We previously showed that impaired clotting in hemophilia leads to a deficit in macrophage differentiation, which negatively affects critical regenerative macrophage functions such as clot infiltration and red blood cell phagocytosis. These data provide a functional basis for the delayed wound healing as well as protracted joint inflammation commonly observed in hemophiliacs and suggest that altered macrophage function is linked to the activation of the innate immune system. We, therefore, hypothesize that hemophiliacs suffer from chronic low-grade inflammation, which in turn can affect joint health, tissue regeneration and age-related ailments such as cardiovascular disease.

For this study, we collected citrated blood from 48 adult male patients with hemophilia A or B with an average age of 36 years and a body mass index (BMI) of 27.7 kg/m2. The majority of patients had a residual FVIII/FIX activity < 1% (77%) and received prophylactic treatment (60%) with a recombinant or plasmatic coagulation factor concentrate. Approximately one-half of the patients had target joints or other bleeding events in the last 3 months and one-third of the patients had contracted HBV, HCV or HIV. For controls, we randomly recruited male blood donors (n = 60; age, 35.8 years; BMI, 27.0) from our blood donation center.

To assess inflammation in hemophiliacs, we analyzed platelet-poor plasma from our main collective and a BMI-adjusted cohort using commercially available ELISA kits. The results showed a significant increase of two acute-phase proteins, C-reactive protein and leptin in hemophilia patients compared to healthy controls. Further analysis demonstrated that C-reactive protein and leptin expression inversely correlated with the residual clotting activity as both parameters were high in patients with severe Hemophilia A or B and comparatively low in patients with moderate to mild hemophilia. Of note, there was neither an increase of C-reactive protein or leptin in hemophilia patients with recent bleeding (< 3 month), arthropathy, chronic viral infection nor a decrease in patients with coagulation factor activity > 10% due to prophylactic treatment or recent replacement. Therefore, these data suggest a basic link between clotting deficiencies and chronic low-grade inflammation.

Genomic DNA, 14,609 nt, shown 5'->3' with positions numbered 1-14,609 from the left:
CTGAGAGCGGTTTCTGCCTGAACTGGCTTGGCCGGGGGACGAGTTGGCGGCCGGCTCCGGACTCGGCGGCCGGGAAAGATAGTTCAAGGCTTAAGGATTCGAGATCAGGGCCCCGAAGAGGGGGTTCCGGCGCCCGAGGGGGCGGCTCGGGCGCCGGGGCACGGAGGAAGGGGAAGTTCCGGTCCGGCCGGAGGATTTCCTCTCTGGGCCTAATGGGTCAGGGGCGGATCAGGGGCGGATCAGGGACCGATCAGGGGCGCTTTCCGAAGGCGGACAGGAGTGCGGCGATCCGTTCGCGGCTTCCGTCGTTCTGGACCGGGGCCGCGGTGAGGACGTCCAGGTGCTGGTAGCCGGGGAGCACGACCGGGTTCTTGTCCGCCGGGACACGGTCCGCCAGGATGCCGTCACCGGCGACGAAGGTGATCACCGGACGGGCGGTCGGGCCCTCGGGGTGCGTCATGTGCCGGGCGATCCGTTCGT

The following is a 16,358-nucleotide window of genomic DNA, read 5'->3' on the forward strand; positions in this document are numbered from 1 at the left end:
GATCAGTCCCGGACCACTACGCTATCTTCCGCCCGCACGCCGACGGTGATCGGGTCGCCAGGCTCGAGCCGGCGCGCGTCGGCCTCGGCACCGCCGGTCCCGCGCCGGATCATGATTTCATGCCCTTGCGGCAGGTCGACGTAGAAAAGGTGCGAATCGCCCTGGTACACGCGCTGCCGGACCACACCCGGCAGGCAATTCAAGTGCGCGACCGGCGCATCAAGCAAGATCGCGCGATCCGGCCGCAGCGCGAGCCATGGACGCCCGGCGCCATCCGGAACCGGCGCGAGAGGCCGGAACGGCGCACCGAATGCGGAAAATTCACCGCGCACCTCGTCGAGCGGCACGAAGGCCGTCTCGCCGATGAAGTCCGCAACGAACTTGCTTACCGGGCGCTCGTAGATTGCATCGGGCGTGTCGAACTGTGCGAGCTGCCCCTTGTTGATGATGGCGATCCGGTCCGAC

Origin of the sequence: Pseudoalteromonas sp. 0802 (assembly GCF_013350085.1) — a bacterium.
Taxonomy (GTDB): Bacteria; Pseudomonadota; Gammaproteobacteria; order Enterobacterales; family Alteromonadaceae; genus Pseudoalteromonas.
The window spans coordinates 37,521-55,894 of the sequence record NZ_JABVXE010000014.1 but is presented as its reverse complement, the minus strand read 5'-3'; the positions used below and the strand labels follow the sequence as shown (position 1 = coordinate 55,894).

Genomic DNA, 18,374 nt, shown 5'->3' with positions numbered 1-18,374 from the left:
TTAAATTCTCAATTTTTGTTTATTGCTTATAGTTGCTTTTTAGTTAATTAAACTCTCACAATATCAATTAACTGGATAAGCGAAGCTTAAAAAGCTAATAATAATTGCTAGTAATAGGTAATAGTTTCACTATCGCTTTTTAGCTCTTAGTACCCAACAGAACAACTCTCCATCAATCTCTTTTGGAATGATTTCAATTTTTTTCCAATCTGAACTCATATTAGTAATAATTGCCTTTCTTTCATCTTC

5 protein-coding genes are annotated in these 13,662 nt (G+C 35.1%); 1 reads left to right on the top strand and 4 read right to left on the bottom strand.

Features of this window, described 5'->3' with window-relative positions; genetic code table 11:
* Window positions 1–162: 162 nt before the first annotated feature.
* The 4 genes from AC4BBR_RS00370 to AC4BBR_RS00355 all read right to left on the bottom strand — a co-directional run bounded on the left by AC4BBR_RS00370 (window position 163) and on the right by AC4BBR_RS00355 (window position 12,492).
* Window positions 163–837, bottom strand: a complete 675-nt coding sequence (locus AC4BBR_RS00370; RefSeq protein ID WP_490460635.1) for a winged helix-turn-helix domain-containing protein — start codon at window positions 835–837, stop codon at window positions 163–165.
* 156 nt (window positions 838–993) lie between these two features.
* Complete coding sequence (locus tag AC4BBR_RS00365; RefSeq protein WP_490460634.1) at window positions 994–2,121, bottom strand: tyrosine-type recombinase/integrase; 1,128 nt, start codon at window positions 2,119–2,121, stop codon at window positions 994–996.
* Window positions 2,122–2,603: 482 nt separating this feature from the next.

Low-grade inflammation is maintained by adipokines, which originate from the adipose tissue and are modulated by a process known as adipose tissue inflammation. In addition to the upregulation of the pro-inflammatory leptin, we detected a significant down-regulation of the anti-inflammatory adiponectin in the plasma of hemophilia patients resulting in a markedly decreased adiponectin/leptin ratio. To enquire if the adipose tissue inflammation in hemophilia originates from gram-negative gut bacteria that translocate into the blood circulation, we also detected elevated plasma levels of lipopolysaccharide-binding protein and hepcidin in hemophilia patients. Together, these data support the concept that low-grade inflammation in hemophilia originates from lipopolysaccharide, which in turn causes adipose tissue inflammation.

To test the hypothesis that low-grade inflammation in hemophilia is caused by decreased clotting activity, we collected blood from hemophilia B patients before and after transition from a conventional standard-half-life factor IX concentrate to a prophylactic therapy with an elongated half-life (EHL) FIX (Albutrepennonacog alfa, IdelvionĀ®). Following up on the enhanced factor replacement after > 6 months, we observed a return of hepcidin plasma levels back to baseline values in healthy controls. The decreased hepcidin values from EHL FXI therapy correlated with healing of target joints suggesting that EHL FIX not only controls bleeding but also inflammation.

Together, our data demonstrate a specific link between hemophilia and low-grade inflammation that appears to involve increased lipopolysaccharide levels in the blood circulation and subsequent adipose tissue inflammation. In addition, we present evidence that low-grade inflammation is the result of the underlying clotting deficit and that sustained normalization of the clotting deficit with EHL factors ameliorates inflammation.

Disclosures

Eichler:Novo Nordisk: Membership on an entity's Board of Directors or advisory committees. Pilch:CSL Behring: Other: Grants (investigator initiated), Speakers Bureau; ASPIRE Award/Pfizer: Other: Grants (investigator initiated); Bayer: Consultancy, Speakers Bureau; Roche: Consultancy.

Author notes

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Asterisk with author names denotes non-ASH members.